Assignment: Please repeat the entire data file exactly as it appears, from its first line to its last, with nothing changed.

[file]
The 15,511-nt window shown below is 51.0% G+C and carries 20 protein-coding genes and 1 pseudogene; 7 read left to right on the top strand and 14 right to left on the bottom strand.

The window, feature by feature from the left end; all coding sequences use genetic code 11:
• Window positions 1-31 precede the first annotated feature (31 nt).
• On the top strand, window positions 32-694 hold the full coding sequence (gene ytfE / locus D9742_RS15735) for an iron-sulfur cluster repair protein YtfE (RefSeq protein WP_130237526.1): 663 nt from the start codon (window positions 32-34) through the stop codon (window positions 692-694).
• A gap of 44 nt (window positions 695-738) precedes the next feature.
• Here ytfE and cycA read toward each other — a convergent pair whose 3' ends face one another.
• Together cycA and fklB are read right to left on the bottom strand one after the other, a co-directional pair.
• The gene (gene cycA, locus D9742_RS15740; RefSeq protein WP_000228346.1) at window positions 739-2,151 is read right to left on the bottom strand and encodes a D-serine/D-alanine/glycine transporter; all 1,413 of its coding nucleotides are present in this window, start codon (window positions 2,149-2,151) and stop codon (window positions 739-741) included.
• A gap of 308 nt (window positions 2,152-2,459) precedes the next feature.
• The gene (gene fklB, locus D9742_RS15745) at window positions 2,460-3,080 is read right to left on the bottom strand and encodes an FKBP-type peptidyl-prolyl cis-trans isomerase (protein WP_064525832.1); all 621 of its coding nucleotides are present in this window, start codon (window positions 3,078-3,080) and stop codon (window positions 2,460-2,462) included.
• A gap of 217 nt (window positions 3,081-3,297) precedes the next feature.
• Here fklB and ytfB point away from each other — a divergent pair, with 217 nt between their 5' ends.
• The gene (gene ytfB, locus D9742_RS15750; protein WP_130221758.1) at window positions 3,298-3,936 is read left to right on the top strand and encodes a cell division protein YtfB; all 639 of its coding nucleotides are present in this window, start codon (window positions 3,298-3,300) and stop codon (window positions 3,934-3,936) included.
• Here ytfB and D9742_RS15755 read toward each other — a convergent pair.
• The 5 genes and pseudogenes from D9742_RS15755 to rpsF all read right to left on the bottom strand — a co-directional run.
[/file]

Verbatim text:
The 15,511-nt window shown below is 51.0% G+C and carries 20 protein-coding genes and 1 pseudogene; 7 read left to right on the top strand and 14 right to left on the bottom strand.

The window, feature by feature from the left end; all coding sequences use genetic code 11:
• Window positions 1-31 precede the first annotated feature (31 nt).
• On the top strand, window positions 32-694 hold the full coding sequence (gene ytfE / locus D9742_RS15735) for an iron-sulfur cluster repair protein YtfE (RefSeq protein WP_130237526.1): 663 nt from the start codon (window positions 32-34) through the stop codon (window positions 692-694).
• A gap of 44 nt (window positions 695-738) precedes the next feature.
• Here ytfE and cycA read toward each other — a convergent pair whose 3' ends face one another.
• Together cycA and fklB are read right to left on the bottom strand one after the other, a co-directional pair.
• The gene (gene cycA, locus D9742_RS15740; RefSeq protein WP_000228346.1) at window positions 739-2,151 is read right to left on the bottom strand and encodes a D-serine/D-alanine/glycine transporter; all 1,413 of its coding nucleotides are present in this window, start codon (window positions 2,149-2,151) and stop codon (window positions 739-741) included.
• A gap of 308 nt (window positions 2,152-2,459) precedes the next feature.
• The gene (gene fklB, locus D9742_RS15745) at window positions 2,460-3,080 is read right to left on the bottom strand and encodes an FKBP-type peptidyl-prolyl cis-trans isomerase (protein WP_064525832.1); all 621 of its coding nucleotides are present in this window, start codon (window positions 3,078-3,080) and stop codon (window positions 2,460-2,462) included.
• A gap of 217 nt (window positions 3,081-3,297) precedes the next feature.
• Here fklB and ytfB point away from each other — a divergent pair, with 217 nt between their 5' ends.
• The gene (gene ytfB, locus D9742_RS15750; protein WP_130221758.1) at window positions 3,298-3,936 is read left to right on the top strand and encodes a cell division protein YtfB; all 639 of its coding nucleotides are present in this window, start codon (window positions 3,298-3,300) and stop codon (window positions 3,934-3,936) included.
• Here ytfB and D9742_RS15755 read toward each other — a convergent pair.
• The 5 genes and pseudogenes from D9742_RS15755 to rpsF all read right to left on the bottom strand — a co-directional run.